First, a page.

I haven’t really thought much about tampons lately.
To be fair, that’s not a revelation considering that I’m not the target customer. Outside of a successful tampon art phase I went through in the ’90s, I haven’t had the need to buy any.
And now tampons tare inspiring me to think about the concept of ‘black market loyalty.” A recent story on CNNMoney talks about a black market that has popped up over a shortage of o.b. tampons. Due to some issue at Johnson & Johnson, the tampons have been off the shelf for awhile which has lead to some online profiteering. According to the story, four boxes of o.b. tampons that retail just shy of $30 sold on eBay for $130.
It reminds me of the classic Seinfeld episode “The Sponge” where Elaine stocks up on contraceptive sponges that have been discontinued. eBay was only three months old when the show aired and still a long way from being a household name so Elaine had to scour New York City until she found a drugstore that stocked them. She bought a case and then strategized her promiscuity around “sponge worthy” candidates.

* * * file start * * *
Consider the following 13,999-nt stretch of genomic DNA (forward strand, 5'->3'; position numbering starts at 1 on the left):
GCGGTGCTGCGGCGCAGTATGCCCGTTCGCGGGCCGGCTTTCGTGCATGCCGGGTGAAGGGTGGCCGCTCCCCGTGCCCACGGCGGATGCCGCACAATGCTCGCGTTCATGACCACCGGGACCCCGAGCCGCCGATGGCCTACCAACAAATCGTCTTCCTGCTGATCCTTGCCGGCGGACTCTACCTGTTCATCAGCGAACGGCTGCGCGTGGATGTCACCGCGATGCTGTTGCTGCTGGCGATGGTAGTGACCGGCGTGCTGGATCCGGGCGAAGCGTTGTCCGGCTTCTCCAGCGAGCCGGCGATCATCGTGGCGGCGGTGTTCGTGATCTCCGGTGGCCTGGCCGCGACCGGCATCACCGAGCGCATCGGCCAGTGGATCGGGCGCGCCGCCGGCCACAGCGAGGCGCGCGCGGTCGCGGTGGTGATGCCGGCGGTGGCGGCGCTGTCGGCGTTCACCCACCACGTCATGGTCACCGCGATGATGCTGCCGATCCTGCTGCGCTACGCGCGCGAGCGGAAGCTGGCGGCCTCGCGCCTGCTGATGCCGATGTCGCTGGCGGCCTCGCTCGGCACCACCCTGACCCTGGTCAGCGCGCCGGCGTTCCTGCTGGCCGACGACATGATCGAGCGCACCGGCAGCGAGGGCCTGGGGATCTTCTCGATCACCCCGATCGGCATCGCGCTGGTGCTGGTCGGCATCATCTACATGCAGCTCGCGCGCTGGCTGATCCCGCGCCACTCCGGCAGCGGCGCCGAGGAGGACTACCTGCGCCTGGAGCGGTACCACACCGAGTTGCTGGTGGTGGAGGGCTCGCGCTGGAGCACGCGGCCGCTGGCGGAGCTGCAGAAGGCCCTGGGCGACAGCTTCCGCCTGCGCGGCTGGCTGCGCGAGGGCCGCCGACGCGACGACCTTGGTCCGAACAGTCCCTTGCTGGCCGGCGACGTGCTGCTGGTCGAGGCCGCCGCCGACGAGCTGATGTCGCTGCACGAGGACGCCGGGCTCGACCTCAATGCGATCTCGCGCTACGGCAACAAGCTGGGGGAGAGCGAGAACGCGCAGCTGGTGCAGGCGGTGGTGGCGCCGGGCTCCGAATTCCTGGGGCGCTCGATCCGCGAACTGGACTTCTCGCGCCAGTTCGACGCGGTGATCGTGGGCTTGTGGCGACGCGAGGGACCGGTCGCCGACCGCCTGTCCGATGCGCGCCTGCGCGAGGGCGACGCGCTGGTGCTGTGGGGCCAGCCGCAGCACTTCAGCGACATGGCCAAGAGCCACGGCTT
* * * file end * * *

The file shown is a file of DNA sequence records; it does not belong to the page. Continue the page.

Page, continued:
Both the real and fictional examples highlight the passion that products can create and a new aspiration for businesses. If your product disappeared, would a black market develop around it? That’s “black market loyalty.”
If the answer is no, then in your next redesign, upgrade or new model launch, use the concept of “black market loyalty” and customer passions as the filter for new products and features. A good place to start is with basic problem solving. o.b. Tampons focus on portability and providing comfort during an uncomfortable time.
Of course if you’re successful, you need to make sure supply meets demand, but that’s a good problem to have.